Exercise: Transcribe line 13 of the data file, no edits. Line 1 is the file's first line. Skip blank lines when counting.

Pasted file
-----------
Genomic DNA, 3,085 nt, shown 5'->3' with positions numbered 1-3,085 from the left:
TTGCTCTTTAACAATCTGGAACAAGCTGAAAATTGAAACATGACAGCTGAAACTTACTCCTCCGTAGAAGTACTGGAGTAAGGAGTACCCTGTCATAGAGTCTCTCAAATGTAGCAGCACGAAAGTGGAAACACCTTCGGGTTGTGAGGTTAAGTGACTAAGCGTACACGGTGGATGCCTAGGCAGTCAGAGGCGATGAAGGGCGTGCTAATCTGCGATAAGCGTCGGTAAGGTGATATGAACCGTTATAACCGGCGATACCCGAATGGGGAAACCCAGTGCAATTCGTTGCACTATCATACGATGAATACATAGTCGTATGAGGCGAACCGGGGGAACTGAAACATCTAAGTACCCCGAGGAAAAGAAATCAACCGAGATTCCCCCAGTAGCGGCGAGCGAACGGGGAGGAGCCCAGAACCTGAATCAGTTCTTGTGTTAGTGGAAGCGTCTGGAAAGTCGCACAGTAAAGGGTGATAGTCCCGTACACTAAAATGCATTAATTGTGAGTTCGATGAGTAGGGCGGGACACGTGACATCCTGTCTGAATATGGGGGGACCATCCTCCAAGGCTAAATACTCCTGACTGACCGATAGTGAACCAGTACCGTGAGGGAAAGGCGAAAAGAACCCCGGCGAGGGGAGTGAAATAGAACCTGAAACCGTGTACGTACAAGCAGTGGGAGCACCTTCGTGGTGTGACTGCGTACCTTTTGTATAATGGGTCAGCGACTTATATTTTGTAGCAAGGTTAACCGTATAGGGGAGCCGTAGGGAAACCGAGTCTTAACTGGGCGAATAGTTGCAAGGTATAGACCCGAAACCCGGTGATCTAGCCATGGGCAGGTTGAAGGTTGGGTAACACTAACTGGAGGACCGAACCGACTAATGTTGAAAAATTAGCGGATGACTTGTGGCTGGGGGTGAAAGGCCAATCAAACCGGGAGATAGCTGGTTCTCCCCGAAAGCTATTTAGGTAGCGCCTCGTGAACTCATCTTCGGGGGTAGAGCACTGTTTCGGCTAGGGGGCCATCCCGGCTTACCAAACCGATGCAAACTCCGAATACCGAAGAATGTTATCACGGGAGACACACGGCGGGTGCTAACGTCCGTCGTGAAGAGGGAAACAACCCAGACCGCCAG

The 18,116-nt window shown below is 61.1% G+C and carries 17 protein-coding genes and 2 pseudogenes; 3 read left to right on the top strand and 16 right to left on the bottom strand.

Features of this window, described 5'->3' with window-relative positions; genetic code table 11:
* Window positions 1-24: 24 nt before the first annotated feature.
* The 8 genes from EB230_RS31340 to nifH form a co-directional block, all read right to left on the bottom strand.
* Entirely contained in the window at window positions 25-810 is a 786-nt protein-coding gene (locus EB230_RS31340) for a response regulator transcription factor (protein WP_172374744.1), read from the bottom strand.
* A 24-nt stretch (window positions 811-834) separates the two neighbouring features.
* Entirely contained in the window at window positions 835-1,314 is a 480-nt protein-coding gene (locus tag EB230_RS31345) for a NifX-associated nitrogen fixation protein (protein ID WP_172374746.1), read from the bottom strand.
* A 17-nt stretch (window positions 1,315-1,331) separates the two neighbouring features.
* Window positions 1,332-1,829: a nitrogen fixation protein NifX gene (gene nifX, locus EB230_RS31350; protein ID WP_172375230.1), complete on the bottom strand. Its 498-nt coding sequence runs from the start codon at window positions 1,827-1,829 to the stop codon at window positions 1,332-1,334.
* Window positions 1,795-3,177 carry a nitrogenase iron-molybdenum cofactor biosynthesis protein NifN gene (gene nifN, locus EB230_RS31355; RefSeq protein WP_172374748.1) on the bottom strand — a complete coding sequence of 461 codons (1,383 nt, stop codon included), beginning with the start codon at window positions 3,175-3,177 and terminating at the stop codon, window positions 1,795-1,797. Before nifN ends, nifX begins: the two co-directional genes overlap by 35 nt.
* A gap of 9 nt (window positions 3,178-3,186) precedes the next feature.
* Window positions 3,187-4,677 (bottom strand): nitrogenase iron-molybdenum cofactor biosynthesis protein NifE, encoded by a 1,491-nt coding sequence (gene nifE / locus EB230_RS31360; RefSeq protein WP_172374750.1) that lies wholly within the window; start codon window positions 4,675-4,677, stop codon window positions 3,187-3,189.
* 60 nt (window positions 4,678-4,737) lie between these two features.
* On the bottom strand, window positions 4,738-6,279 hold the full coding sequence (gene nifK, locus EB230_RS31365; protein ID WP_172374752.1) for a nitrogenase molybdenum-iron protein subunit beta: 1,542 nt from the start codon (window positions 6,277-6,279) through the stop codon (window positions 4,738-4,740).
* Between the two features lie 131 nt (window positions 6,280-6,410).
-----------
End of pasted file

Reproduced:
* A gap of 9 nt (window positions 3,178-3,186) precedes the next feature.